To make the sauce, add the butter to Dutch oven and saute the diced onions on medium heat until they begin to carmelize. Lower the heat to medium low, and add the crushed garlic. After 2-4 minutes, add ALL OF THE PAPRIKA and stir for 60 seconds or so. Stir in the tomato juice, and bring the heat back up to medium high. Put the chicken back in the pot, and simmer for 30-45 minutes.
Stir the flour into ALL OF THE SOUR CREAM. Remove the chicken from the pot, remove the sauce from the heat, and stir in the sour cream. Bring the sauce to a simmer and put the chicken back in the pot. Serve with crusty bread, roasted or mashed potatoes, or spaetzle. Also, an Oregon Pinot Noir wouldn’t go amiss.
This is a delicious recipe, and if you poke around on google for a little while, you find other Dracula readers singing its praises. Every once in a while, one of them will speculate about the reason for the existence of the recipe in the book. For example, one of Mr. Tasunka Witko’s commentators said, “…it would be interesting to know where that little excerpt came from and how it ended up in the book…”
Allow me, gentlemen.
I’m pretty sure that Bram Stoker unearthed the recipe during one of his marathon sessions researching at the British Museum. Incidentally, the doors of the British Library are still open to today’s writers and searchers. As for how it ended up in the book? Well, Bram Stoker put it there. Facts and details don’t just drift down from the heavens and insert themselves into text. An author needs to consciously place these details into the text that he is crafting. A more interesting question is this: Why did Bram Stoker feel the need to include recipes in Dracula?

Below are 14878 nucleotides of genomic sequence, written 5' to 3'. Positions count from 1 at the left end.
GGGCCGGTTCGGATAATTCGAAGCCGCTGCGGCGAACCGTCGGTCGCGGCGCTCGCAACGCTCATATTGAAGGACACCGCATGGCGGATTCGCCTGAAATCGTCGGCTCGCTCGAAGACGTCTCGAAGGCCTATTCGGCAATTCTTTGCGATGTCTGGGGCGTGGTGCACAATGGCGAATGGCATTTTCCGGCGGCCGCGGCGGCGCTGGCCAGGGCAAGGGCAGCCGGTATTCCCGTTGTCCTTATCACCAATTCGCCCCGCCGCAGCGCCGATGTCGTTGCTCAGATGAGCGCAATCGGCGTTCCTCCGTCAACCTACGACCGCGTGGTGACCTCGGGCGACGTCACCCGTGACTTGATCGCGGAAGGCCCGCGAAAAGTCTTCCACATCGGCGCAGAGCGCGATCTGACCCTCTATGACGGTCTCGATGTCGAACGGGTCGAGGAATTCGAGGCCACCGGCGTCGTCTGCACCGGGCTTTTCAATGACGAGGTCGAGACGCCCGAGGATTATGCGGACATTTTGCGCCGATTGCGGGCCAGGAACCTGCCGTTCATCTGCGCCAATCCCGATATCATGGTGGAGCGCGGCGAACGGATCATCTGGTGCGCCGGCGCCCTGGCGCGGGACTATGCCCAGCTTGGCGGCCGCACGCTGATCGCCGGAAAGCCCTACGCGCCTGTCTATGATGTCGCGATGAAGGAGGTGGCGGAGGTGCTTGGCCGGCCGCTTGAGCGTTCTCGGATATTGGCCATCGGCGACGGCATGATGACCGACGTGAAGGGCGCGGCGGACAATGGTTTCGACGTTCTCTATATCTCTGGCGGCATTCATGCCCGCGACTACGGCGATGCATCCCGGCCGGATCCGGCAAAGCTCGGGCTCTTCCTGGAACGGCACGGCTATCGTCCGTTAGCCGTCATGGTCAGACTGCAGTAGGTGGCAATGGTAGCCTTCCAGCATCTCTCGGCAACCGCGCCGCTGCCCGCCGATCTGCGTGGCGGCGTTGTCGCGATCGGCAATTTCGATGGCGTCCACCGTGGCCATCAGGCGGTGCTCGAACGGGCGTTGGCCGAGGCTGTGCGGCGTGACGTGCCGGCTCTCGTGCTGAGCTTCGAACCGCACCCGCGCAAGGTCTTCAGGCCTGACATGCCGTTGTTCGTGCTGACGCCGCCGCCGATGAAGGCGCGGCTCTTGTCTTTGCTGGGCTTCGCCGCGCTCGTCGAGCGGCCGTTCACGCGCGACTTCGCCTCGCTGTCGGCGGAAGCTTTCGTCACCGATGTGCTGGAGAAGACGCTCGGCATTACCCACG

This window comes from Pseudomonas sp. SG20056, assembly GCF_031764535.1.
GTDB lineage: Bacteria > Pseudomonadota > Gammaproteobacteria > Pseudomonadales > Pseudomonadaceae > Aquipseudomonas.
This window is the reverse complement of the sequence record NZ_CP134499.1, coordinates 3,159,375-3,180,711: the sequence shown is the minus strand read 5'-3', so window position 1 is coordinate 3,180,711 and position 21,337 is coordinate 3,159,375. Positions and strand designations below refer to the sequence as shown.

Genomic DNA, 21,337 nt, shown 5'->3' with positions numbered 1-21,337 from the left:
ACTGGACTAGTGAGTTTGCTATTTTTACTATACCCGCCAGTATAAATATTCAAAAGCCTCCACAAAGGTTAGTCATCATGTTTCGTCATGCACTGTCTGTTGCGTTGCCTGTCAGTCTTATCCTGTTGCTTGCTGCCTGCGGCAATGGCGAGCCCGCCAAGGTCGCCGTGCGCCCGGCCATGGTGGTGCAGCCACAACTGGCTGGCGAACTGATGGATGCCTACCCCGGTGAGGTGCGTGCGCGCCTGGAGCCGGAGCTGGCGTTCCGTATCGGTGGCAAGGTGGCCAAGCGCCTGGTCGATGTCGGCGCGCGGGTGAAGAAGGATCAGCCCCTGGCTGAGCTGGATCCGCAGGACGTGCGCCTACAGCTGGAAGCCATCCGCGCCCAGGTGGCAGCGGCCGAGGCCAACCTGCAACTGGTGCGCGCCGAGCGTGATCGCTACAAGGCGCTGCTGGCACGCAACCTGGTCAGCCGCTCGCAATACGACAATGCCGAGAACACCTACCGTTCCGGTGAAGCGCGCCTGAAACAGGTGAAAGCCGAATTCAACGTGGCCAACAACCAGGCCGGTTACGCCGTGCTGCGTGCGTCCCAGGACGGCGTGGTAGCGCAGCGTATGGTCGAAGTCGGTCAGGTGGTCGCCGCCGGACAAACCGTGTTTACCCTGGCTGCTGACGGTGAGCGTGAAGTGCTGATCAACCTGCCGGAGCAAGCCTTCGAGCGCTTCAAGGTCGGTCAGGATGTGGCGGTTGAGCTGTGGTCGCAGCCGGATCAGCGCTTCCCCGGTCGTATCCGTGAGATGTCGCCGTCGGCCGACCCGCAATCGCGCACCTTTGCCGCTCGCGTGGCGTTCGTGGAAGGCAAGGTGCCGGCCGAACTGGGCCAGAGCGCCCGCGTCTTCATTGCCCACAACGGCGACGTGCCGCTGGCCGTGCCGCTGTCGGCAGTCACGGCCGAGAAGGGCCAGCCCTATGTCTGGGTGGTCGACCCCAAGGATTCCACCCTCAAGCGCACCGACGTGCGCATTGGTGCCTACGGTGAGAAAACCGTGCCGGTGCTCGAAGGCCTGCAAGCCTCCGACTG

Important, I think, is the fact that paprika hendl is bright red. Blood red, in fact. Also important is Stoker’s bizarre use of the word “thirsty” in the text. According to the syntax, it is the chicken that is thirsty. However, it seems that Jonathan means that eating the chicken made him thirsty. All this happens before Dracula is introduced to the reader. Stoker is drawing a parallel here between Jonathan and Dracula. They are both carnivorous.*** Both Jonathan and Dracula consume once alive flesh to maintain their own existences. As I’ve reread Dracula with my students this year, I’ve been trying to figure out what Stoker’s endgame is. Is he saying that there is some kind of invisible line that separates ethical consumption like Jonathan’s from unethical consumption like Dracula’s? Or is he saying that there is no such thing as ethical consumption? Is Harker the same as Dracula? The description of the chicken slaughter cited by Leonard Wolf above is at least as violent as Dracula’s most intense bloodsucking episodes.
Regardless, the effect of this parallel on the reader is that the sharp delineation between what makes a villain and what makes a hero begins to dissolve and become blurry around the edges. As Dracula becomes more understandable, Jonathan becomes more villainous. And we become more villainous, too. We kill what we eat.
Something to think about as you enjoy your delicious paprika hendl. Personally, I’m more comfortable embracing Dracula as a kindred spirit than becoming a vegetarian. But that’s just me. Because I, too, am a predator.
*Don’t ever ask me about John Steinbeck unless you feel like being the victim of an overly-emotional rant. No one should carry around within herself the amount of vitriolic contempt that I feel for The Pearl. And my hatred grows with every reading.
** Fun fact: the word “butcher” can refer to slaughtering an animal, as Leonard Wolf points out above. It can also refer to chopping the chicken into manageably eatable parts. Here’s a photo-tutorial if you need some help.
***They are also both remarkably pushy to the ladies in their lives and afterlives. Mem. make your own damn chicken, Jonathan.